The Girl Who Electrified the World

Lightning Brain (Book 2)

Young Adult - Sci-Fi
675 Pages
Reviewed on 02/23/2023
Buy on Amazon

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    Book Review

Reviewed by Alex Ndirangu for Readers' Favorite

The Girl Who Electrified the World: Lightning Brain (Book 2) by Cliff Ratza is a science fiction work that takes us to the twenty-second century. An American helicopter is transporting critical data that could lead to the development of a vaccine for T-plague. This deadly virus causes neural entanglement, resulting in dementia. Just 400 feet before landing, the helicopter is struck by lightning and plummets to the ground, exploding on impact. Only Electra, a twenty-one-year-old with extraordinary abilities inherited at birth, survives. Electra begins to recover gradually with the assistance of friends and her unique nervous system. Meanwhile, her contributions to developing a T-plague vaccine earn her a high position in the American government. But fighting the virus isn't getting any easier for her, and holding the high rank may have made her more enemies than friends.

I finished this book in just three sittings. The intrigue and suspense that were the plot's main drivers kept luring me back. My favorite parts were the ones with fast-paced action scenes. I still get goosebumps when I remember how Electra demonstrated her driving prowess by driving her car in high-performance mode without crashing. Cliff Ratza ensures that there is something for everyone in this book. There is history that will interest history lovers, futuristic AI computer programming science that will excite sci-fi enthusiasts, and statistical knowledge that will leave any young adult pondering what they have learned at school. There is also a slow-burning romance that teaches us how everyone has the potential for intimate connection. The Girl Who Electrified the World is an excellent read, and I look forward to the third installment of the series.

K.C. Finn

The Girl Who Electrified The World is a work of fiction in the science fiction subgenre and serves as the second installment of the Lightning Brain series. It is aimed at young adult readers and was penned by Cliff Ratza. The book continues the journey of Electra Kittner, and follows the explosive conclusion to the first book, leaving her with new enemies to face off against whilst struggling to keep her secrets out of the hands of those who would exploit them. As a divided and scared America continues to live in fear of techno-plagues and terrorists, Electra knows the true enemy lies a great deal closer to home.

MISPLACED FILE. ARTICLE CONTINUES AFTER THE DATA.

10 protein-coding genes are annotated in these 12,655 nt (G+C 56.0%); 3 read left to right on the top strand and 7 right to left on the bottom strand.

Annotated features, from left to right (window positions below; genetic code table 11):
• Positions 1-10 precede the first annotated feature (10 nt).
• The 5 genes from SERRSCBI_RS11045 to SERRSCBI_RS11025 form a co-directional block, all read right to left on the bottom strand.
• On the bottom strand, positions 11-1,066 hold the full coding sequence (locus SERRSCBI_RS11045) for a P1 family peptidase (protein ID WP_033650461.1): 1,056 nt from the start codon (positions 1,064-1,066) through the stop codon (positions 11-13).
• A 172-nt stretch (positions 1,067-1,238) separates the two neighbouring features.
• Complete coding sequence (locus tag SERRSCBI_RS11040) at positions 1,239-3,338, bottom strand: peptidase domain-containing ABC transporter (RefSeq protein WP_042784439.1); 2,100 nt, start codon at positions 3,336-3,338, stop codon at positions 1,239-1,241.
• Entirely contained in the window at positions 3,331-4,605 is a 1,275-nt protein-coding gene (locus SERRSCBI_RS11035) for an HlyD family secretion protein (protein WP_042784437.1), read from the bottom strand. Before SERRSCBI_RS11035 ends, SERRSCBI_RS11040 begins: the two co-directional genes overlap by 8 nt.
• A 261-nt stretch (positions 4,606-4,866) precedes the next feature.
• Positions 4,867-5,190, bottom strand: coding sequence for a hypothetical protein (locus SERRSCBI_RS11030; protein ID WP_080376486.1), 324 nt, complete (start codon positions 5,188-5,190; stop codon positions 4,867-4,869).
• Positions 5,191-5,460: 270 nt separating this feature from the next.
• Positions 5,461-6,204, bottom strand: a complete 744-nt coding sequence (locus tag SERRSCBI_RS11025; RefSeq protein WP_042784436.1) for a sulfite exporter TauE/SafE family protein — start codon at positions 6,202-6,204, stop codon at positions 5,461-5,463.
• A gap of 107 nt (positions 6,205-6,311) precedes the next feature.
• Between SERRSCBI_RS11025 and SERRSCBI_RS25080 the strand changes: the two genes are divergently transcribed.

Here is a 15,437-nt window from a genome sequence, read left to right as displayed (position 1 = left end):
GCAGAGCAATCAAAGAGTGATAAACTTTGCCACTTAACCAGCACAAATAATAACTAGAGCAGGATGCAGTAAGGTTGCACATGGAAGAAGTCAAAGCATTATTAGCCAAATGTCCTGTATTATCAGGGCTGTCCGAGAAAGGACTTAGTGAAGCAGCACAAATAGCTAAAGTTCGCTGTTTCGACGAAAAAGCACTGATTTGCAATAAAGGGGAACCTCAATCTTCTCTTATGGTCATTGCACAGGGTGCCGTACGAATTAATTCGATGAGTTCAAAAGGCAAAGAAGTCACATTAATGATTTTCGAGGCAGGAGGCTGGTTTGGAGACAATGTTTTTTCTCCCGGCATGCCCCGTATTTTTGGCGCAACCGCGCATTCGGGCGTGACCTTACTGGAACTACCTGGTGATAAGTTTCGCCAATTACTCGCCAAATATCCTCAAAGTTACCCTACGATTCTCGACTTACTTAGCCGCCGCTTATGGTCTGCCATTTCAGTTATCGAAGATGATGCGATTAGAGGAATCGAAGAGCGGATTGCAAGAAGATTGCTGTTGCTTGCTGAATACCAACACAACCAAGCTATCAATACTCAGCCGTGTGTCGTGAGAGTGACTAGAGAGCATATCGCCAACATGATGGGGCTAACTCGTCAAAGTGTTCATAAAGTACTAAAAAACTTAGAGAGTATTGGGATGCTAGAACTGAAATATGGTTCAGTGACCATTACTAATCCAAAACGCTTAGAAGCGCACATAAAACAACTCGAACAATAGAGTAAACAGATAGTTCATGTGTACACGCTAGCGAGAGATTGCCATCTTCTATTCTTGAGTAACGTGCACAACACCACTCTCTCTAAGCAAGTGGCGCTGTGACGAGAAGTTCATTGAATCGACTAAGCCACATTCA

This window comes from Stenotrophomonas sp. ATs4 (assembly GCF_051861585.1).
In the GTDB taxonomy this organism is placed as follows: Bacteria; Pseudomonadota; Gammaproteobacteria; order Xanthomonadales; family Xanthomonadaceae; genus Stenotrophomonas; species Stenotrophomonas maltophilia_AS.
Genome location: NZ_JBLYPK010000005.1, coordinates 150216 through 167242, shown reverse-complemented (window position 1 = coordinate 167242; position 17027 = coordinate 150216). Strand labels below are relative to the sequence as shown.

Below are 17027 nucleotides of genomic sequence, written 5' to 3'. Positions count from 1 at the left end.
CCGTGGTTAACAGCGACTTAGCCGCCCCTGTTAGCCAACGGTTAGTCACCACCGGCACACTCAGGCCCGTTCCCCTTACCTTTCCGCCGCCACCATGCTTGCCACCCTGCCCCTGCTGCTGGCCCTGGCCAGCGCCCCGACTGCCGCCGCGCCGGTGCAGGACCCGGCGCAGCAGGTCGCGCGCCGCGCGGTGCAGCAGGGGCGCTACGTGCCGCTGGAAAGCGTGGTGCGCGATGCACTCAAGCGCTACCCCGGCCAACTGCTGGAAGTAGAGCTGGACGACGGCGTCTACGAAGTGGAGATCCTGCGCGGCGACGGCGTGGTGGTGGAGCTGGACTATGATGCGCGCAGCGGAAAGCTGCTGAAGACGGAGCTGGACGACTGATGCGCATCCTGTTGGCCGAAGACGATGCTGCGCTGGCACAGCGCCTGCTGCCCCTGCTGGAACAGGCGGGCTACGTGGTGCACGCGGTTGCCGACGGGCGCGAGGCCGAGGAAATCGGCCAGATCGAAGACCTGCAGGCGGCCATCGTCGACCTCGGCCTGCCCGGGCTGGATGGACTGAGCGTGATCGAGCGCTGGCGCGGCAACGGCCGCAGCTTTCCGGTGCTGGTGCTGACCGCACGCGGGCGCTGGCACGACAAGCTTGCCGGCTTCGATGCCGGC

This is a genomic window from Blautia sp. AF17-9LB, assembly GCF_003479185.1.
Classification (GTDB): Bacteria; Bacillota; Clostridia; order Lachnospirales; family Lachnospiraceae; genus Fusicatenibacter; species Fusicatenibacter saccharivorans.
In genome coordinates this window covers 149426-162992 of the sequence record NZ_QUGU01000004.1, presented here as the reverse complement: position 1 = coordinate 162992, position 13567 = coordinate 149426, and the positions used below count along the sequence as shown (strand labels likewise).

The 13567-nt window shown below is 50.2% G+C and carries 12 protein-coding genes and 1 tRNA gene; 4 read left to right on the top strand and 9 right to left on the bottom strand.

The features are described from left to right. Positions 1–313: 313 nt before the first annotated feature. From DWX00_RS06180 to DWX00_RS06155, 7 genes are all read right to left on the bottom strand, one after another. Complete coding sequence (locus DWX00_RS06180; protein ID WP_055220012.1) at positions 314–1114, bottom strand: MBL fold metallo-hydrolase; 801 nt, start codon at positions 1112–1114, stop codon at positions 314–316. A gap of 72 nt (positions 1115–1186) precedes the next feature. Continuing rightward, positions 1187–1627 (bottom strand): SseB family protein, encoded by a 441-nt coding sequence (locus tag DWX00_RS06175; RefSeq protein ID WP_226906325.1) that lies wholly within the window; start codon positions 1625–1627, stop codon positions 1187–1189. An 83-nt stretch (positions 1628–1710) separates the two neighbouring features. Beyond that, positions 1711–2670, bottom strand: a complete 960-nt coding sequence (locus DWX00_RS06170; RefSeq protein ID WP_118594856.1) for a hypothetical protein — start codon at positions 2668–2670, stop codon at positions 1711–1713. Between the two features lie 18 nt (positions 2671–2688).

This was a thrilling tale of power and the toll it exacts, with Electra’s powers continually drawing a target on her back as she gains the upper hand over her old enemies. Cliff Ratza unleashes an arsenal of exciting and dynamic twists and turns from his excellent imagination, all of which serve to make this adventure a rollercoaster of danger and action that readers will adore. The prose itself is excellent, drawing readers into the well-considered world of the story and investing them deeply in Electra’s journey as she develops in response to the new storyline. It’s impressive to find a sequel to a story that had a satisfying conclusion that can evolve its lead character naturally without revisiting old ground. The Girl Who Electrified The World shows us how it's done with exciting developments that keep the series fresh throughout.

Vincent Dublado

Lightning Brain Book 2 presents The Girl Who Electrified the World. Author Cliff Ratza brings back Electra Kittner as she continues battling Techno-Plague and Middle East terrorism while keeping a harsh government at bay. She has grown wiser from her previous experience, and there is a certain leaning into the feminist ethos in her character as the heroine and as her abilities increase and operate in a game where men are mostly players. This time, she puts herself in harm’s way once more as she loses her body strength and ability to talk while the lightning brain feverishly works to diagnose the problem. It turns out that she is not immune to the T-Plague mutation, and it will kill her if the lightning brain can’t kill it first.